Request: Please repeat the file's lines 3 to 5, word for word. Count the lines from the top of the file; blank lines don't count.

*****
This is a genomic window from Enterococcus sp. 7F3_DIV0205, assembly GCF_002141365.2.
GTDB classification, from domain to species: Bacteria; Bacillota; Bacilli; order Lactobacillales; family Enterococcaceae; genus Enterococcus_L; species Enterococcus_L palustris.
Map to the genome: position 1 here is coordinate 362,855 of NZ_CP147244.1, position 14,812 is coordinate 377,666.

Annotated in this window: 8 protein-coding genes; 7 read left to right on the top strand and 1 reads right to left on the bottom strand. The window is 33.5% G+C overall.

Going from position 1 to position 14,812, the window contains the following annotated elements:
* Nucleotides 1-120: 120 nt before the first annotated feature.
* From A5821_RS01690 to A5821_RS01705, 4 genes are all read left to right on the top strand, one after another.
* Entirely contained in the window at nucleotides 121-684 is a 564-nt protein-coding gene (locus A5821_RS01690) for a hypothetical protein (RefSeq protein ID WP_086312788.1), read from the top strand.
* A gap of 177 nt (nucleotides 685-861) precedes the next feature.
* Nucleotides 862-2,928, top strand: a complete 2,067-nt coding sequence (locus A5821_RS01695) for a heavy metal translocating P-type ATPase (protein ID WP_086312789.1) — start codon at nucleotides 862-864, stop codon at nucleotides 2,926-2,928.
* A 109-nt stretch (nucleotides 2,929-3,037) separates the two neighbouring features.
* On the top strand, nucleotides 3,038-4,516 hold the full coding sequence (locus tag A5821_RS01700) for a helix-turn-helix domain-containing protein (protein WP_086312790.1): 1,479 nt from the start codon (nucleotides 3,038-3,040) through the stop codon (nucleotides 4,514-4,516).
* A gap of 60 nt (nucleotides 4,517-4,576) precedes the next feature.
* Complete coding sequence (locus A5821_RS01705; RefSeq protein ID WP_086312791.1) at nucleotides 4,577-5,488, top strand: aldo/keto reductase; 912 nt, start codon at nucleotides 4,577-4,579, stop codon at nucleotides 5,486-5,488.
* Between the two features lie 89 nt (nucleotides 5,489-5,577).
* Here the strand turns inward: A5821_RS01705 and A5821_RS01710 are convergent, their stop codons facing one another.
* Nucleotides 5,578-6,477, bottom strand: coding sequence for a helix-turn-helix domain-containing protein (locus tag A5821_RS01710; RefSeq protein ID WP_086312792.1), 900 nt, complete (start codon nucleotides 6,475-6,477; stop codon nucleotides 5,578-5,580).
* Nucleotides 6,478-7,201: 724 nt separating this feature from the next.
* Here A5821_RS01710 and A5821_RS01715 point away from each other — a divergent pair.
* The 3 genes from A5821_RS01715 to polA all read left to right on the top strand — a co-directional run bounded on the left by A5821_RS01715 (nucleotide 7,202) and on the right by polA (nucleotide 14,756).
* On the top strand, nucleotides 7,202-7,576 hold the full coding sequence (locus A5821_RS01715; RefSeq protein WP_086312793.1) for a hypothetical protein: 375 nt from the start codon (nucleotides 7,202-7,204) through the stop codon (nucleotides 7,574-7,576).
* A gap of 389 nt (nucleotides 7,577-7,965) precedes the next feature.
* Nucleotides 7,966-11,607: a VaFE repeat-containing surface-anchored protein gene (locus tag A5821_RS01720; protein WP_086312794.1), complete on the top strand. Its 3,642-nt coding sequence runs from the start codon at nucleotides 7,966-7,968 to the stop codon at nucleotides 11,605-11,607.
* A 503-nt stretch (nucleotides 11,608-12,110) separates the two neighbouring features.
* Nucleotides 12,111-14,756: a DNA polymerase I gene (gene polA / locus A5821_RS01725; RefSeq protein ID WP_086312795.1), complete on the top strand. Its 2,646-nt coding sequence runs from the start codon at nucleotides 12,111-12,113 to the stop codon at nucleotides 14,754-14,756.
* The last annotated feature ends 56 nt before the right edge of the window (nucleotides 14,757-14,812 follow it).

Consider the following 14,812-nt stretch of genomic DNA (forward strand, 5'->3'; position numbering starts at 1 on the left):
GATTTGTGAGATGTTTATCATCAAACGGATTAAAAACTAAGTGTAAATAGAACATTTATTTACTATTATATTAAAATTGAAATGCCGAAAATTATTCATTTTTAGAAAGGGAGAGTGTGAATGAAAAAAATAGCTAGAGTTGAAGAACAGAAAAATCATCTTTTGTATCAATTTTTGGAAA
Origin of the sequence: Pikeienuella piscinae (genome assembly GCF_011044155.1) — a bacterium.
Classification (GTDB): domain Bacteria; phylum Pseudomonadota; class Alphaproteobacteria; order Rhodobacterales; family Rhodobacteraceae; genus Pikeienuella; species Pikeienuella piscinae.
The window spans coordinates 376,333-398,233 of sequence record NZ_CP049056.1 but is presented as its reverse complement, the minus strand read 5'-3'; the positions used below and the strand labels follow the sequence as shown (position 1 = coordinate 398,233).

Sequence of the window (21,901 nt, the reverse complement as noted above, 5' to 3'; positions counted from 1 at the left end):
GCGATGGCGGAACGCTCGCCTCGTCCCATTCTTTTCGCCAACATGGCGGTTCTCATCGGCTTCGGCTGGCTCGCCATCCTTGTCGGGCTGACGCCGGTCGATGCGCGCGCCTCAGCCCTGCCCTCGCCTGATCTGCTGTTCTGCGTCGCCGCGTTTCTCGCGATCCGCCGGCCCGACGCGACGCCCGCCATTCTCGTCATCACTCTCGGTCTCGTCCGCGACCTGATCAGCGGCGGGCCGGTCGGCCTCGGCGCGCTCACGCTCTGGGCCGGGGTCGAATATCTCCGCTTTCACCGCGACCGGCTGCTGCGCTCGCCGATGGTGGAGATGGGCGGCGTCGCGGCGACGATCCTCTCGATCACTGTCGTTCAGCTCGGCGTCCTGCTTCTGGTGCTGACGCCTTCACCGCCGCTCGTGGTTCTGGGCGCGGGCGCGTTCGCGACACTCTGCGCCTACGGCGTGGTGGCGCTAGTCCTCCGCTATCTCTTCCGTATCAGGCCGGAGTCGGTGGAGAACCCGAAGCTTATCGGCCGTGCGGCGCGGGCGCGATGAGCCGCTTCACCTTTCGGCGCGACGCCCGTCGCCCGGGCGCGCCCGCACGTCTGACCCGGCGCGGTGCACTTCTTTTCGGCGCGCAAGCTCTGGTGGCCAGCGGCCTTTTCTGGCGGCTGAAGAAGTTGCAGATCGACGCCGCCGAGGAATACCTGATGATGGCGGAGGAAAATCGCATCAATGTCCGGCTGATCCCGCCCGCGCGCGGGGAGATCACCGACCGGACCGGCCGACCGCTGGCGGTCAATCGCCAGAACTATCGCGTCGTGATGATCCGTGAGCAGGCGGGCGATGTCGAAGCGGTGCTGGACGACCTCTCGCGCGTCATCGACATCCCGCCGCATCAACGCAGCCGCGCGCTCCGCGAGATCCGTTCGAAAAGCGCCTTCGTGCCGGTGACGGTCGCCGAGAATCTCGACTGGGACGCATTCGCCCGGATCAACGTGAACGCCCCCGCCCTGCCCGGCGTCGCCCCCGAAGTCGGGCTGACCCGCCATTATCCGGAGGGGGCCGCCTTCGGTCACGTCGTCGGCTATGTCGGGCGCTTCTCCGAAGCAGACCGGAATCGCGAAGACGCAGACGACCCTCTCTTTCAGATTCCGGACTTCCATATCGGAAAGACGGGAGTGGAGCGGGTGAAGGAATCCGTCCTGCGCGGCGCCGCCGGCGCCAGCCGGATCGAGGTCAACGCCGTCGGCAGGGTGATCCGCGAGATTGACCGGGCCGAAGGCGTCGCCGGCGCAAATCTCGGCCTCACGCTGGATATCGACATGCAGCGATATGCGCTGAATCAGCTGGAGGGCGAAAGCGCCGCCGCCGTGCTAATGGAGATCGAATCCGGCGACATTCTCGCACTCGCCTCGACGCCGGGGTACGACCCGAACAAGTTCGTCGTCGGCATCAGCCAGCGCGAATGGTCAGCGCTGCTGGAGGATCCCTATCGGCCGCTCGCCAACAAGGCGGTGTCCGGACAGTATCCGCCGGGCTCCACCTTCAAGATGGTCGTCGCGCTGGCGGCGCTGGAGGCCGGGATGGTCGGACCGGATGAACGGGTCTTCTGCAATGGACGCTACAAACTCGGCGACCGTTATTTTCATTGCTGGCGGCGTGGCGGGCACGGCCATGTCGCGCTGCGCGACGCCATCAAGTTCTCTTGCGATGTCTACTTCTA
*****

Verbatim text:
Map to the genome: position 1 here is coordinate 362,855 of NZ_CP147244.1, position 14,812 is coordinate 377,666.

Annotated in this window: 8 protein-coding genes; 7 read left to right on the top strand and 1 reads right to left on the bottom strand. The window is 33.5% G+C overall.

Going from position 1 to position 14,812, the window contains the following annotated elements: